The office I have been assigned when in Grenoble had a view on the mountains that surround the town. I am not used to it. I come from the biggest plain of Italy, where everything is flat, allowing you to scan the horizon very far from where you are. Mountains and hills can be seen, but they always seem so far. In Grenoble I had the sensation I could touch the snowdrifts on the mountain slopes. Mountains do not change, our point of view can.
Everything can be seen from a different perspective. That is one of the take-home messages of the Short-Term Scientific Mission carried out in Grenoble, in February 2020.
Thanks to my host Dr. Yoan Paillet and all the team of researchers involved in the Cost Action, we tried to have a look at forests from different perspectives. We first looked at them from a far away perspective. We looked at Europe, its geography and ecosystems and we selected the data of forests that might be similar from the ecological point of view. Then we looked at forests from the forest ecosystem perspective, asking ourselves of which features we would we be composed if we were a forest. Vertical structure, horizontal structure, volumes and surfaces, deadwood, lights and shades, slopes and aspects.
We also put ourselves in birds’ shoes: what would make a forest attractive, suitable, comfortable, safe? Birds can be very accurate in their habitat selection: some of them are tightly linked to some elements of the forest, some others need a composition of features to find their niche, some are less choosy when it is time to find a suitable place where to raise the chicks and they are led mainly by general criteria in their selection.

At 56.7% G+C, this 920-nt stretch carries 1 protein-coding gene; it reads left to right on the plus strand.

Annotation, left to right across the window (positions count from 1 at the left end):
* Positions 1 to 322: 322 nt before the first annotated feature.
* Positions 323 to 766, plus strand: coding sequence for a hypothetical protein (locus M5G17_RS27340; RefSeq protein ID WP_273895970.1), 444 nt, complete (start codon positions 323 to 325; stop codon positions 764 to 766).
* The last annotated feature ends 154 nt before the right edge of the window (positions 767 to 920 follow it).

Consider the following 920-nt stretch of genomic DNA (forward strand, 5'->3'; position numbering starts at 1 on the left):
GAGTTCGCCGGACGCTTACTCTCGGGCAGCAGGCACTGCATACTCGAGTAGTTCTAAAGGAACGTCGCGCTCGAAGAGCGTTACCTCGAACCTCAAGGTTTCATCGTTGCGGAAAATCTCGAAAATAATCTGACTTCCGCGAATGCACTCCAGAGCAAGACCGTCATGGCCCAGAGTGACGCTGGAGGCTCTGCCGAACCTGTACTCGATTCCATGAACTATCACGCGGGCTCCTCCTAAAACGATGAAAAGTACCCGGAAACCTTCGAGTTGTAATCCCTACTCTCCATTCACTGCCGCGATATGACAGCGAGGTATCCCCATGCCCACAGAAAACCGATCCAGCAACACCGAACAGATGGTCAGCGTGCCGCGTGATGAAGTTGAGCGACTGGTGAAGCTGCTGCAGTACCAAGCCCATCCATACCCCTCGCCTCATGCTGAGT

According to the main studies at the European level, forest birds are quite in an acceptable conservation status, in general; but if we investigate details, we will see that forest specialists are become rarer and rarer. This might be due to the lack of some forest feature which are important for certain species.
Bird become therefore good indicators of the quality of a habitat and, since they are quite linked to other animal species too, they can give us an idea of the status of a whole ecosystem.
The methodologies we applied to assess bird diversity in relation to forest structure served as a test of approaches that can be then applied to other taxa or to a mixture of taxa together.
In the end, after looking at forests from an abstract, an ecosystem and an animal perspective, we went back to the human being point of view. We put ourselves in forest managers’ shoes. Knowing better how a forest looks like and how important it can be for the living species it hosts, we tried to translate the acquired information into indications that could guide us in the sustainable management of forests.
Post by Alessia Portaccio